Fellist, on his blog 'Songlight for Dawn', has posted several pages of Peter Hitchens' book 'The Abolition of Britain'. I have a great deal of sympathy with the ideas behind the book as the more I've researched the more I've realised that there is a clear objective of subverting and destroying Britain.
The subject of the post is, essentially, the role that television has played and continues to play, in the subversion and destruction process, both collectively and individually. I certainly recommend reading the whole thing but there was one short paragraph that stood out for me. It managed to express a conclusion that I had been slowly coming to.
"[American commentator Neil] Postman returned to the assault in Amusing Ourselves to Death, where he warned that we should not be complacent just because we had avoided George Orwell's nightmare totalitarian society, which he had predicted for 1984. What was actually coming true, he suggested, was Aldous Huxley's alternative nightmare in Brave New World, where nobody even realized that they were being oppressed.
What Orwell feared were those who would ban books. What Huxley feared was that there would be no reason to ban a book, for there would be no one who wanted to read one. Orwell feared those who would deprive us of information. Huxley feared those who would give us so much that we would be reduced to passivity and egoism. Orwell feared that the truth would be concealed from us. Huxley feared the truth would be drowned in a sea of irrelevance. Orwell feared we would become a captive culture. Huxley feared that we would become a trivial culture.
Huxley, in fact, warned directly of 'man's almost infinite capacity for distractions.' Postman believes that capacity has been fully engaged in the last twenty years."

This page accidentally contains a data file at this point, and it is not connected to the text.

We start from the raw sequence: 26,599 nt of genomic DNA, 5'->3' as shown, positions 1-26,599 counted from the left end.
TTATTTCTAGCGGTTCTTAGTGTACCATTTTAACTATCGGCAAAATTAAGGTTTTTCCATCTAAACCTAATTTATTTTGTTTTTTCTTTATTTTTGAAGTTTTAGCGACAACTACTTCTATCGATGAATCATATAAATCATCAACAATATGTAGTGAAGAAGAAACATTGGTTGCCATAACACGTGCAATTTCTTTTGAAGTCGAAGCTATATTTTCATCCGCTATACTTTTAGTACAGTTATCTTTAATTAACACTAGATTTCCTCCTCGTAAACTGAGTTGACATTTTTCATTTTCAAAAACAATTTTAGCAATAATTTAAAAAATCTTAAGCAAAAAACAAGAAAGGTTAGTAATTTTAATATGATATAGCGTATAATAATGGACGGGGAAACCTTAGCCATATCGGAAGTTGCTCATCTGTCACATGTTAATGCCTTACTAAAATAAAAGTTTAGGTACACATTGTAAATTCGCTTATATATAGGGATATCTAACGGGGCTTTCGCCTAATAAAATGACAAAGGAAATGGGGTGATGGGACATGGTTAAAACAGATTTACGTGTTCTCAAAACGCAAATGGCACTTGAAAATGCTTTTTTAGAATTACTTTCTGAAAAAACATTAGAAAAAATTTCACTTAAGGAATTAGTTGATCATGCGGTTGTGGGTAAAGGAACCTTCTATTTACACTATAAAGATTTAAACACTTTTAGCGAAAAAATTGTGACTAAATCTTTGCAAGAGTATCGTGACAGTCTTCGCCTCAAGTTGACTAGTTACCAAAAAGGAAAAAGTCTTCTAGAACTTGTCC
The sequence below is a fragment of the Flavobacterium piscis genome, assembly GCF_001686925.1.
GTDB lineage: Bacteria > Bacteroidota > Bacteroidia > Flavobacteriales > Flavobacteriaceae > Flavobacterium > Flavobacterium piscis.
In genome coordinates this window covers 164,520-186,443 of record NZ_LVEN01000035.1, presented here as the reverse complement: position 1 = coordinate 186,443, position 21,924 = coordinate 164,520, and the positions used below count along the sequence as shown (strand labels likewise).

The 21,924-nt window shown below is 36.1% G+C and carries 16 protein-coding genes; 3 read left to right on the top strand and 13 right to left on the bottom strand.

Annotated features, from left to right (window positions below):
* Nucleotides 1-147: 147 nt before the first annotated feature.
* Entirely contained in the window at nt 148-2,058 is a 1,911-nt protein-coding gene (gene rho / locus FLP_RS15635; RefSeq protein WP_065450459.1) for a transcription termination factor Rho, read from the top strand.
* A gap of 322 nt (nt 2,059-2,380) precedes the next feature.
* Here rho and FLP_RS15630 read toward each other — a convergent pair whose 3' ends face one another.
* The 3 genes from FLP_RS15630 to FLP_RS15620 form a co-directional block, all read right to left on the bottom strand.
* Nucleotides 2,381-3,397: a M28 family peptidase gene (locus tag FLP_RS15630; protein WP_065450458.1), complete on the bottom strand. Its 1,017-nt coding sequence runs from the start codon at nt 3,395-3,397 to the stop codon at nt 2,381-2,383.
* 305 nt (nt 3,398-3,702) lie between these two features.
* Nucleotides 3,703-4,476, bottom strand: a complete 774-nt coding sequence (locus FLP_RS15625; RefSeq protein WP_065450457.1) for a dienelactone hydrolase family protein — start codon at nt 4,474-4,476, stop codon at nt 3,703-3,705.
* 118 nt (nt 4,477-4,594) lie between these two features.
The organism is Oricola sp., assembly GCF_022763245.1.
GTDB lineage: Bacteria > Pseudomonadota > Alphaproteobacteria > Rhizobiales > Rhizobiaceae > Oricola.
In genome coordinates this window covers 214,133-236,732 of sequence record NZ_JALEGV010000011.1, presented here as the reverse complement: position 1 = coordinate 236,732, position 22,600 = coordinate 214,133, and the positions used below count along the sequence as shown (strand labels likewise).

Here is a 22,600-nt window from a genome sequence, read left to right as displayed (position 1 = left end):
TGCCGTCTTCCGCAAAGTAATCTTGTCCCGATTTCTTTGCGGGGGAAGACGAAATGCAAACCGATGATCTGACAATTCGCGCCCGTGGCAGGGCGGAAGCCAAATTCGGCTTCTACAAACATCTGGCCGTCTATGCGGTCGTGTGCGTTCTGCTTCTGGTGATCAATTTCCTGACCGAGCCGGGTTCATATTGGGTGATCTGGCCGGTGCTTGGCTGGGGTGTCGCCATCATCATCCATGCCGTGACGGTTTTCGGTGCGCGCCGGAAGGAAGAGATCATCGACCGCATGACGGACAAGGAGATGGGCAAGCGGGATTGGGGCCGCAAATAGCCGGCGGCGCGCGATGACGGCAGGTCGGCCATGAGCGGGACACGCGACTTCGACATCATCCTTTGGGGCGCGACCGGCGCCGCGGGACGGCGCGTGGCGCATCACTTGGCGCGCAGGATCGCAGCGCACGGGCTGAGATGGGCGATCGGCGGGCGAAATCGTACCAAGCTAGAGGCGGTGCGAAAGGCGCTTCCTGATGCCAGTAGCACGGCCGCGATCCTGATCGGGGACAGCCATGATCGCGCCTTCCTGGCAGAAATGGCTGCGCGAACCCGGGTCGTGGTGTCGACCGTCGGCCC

I'm not sure we have avoided Orwell's nightmare just yet. It seems to me it is being slowly constructed all around us. What is true, however, is that the overwhelming majority of people don't realise they are being slowly repressed. Mixed in with that number are some who have an idea that 'something's not quite right' but who shrug their shoulders and go back to the distractions of their choice.
Then there are the very few who both know what is going on and who are eager to do something about it. Hitchens himself would fall into this category but how many would easily dismiss anything he says as the (mind control trigger) words of a 'right winger' or 'conservative'. I know I used to.
The scariest of all is the idea that there is no need to ban books as there are very few who want to read them. I've tried countless times to interest friends and acquaintances of mine in the New World Order, World Government agenda (of which Hitchens' observations is a small part of) with little or no success. Nothing, it seems, can penetrate the need for the myriad distractions that surround them. They are, indeed, drowning in a sea of irrelevance.
I'm only grateful that I'm slowly managing to break free from it all.